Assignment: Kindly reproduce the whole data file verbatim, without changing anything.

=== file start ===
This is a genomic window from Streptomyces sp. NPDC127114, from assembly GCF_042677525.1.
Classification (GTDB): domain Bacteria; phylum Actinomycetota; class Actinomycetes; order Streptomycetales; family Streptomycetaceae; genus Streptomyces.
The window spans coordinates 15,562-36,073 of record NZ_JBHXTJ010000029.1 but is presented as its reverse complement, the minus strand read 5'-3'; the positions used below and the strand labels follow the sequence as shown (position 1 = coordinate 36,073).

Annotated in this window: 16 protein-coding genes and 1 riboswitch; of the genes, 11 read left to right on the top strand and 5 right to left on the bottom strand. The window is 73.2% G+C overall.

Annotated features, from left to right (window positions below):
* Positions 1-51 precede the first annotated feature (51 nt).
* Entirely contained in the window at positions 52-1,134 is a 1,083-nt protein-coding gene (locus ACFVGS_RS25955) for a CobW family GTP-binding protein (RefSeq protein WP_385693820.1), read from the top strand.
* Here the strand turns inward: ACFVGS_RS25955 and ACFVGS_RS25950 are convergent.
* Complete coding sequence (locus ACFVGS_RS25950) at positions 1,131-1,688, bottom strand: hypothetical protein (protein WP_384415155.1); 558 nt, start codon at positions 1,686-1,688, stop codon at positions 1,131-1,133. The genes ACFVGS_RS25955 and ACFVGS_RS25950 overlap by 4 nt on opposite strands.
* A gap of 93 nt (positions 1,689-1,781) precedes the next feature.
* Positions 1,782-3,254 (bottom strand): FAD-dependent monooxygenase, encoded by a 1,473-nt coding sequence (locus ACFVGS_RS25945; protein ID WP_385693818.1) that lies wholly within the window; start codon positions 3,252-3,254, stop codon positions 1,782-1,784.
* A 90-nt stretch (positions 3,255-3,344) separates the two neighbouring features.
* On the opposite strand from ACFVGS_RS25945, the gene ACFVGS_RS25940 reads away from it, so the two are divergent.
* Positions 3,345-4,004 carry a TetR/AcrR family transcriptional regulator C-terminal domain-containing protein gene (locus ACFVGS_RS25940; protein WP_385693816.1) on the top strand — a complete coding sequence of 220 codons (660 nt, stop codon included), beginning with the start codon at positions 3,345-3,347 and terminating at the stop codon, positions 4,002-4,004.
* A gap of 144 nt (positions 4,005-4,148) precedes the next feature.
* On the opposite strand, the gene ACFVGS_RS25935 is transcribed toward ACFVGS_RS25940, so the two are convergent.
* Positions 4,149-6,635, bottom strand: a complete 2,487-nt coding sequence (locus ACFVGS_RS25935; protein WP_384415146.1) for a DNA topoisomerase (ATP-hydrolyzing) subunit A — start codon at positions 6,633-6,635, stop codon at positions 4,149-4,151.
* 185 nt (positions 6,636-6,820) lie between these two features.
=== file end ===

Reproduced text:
This is a genomic window from Streptomyces sp. NPDC127114, from assembly GCF_042677525.1.
Classification (GTDB): domain Bacteria; phylum Actinomycetota; class Actinomycetes; order Streptomycetales; family Streptomycetaceae; genus Streptomyces.
The window spans coordinates 15,562-36,073 of record NZ_JBHXTJ010000029.1 but is presented as its reverse complement, the minus strand read 5'-3'; the positions used below and the strand labels follow the sequence as shown (position 1 = coordinate 36,073).

Annotated in this window: 16 protein-coding genes and 1 riboswitch; of the genes, 11 read left to right on the top strand and 5 right to left on the bottom strand. The window is 73.2% G+C overall.

Annotated features, from left to right (window positions below):
* Positions 1-51 precede the first annotated feature (51 nt).
* Entirely contained in the window at positions 52-1,134 is a 1,083-nt protein-coding gene (locus ACFVGS_RS25955) for a CobW family GTP-binding protein (RefSeq protein WP_385693820.1), read from the top strand.
* Here the strand turns inward: ACFVGS_RS25955 and ACFVGS_RS25950 are convergent.
* Complete coding sequence (locus ACFVGS_RS25950) at positions 1,131-1,688, bottom strand: hypothetical protein (protein WP_384415155.1); 558 nt, start codon at positions 1,686-1,688, stop codon at positions 1,131-1,133. The genes ACFVGS_RS25955 and ACFVGS_RS25950 overlap by 4 nt on opposite strands.
* A gap of 93 nt (positions 1,689-1,781) precedes the next feature.
* Positions 1,782-3,254 (bottom strand): FAD-dependent monooxygenase, encoded by a 1,473-nt coding sequence (locus ACFVGS_RS25945; protein ID WP_385693818.1) that lies wholly within the window; start codon positions 3,252-3,254, stop codon positions 1,782-1,784.
* A 90-nt stretch (positions 3,255-3,344) separates the two neighbouring features.
* On the opposite strand from ACFVGS_RS25945, the gene ACFVGS_RS25940 reads away from it, so the two are divergent.
* Positions 3,345-4,004 carry a TetR/AcrR family transcriptional regulator C-terminal domain-containing protein gene (locus ACFVGS_RS25940; protein WP_385693816.1) on the top strand — a complete coding sequence of 220 codons (660 nt, stop codon included), beginning with the start codon at positions 3,345-3,347 and terminating at the stop codon, positions 4,002-4,004.
* A gap of 144 nt (positions 4,005-4,148) precedes the next feature.
* On the opposite strand, the gene ACFVGS_RS25935 is transcribed toward ACFVGS_RS25940, so the two are convergent.
* Positions 4,149-6,635, bottom strand: a complete 2,487-nt coding sequence (locus ACFVGS_RS25935; protein WP_384415146.1) for a DNA topoisomerase (ATP-hydrolyzing) subunit A — start codon at positions 6,633-6,635, stop codon at positions 4,149-4,151.
* 185 nt (positions 6,636-6,820) lie between these two features.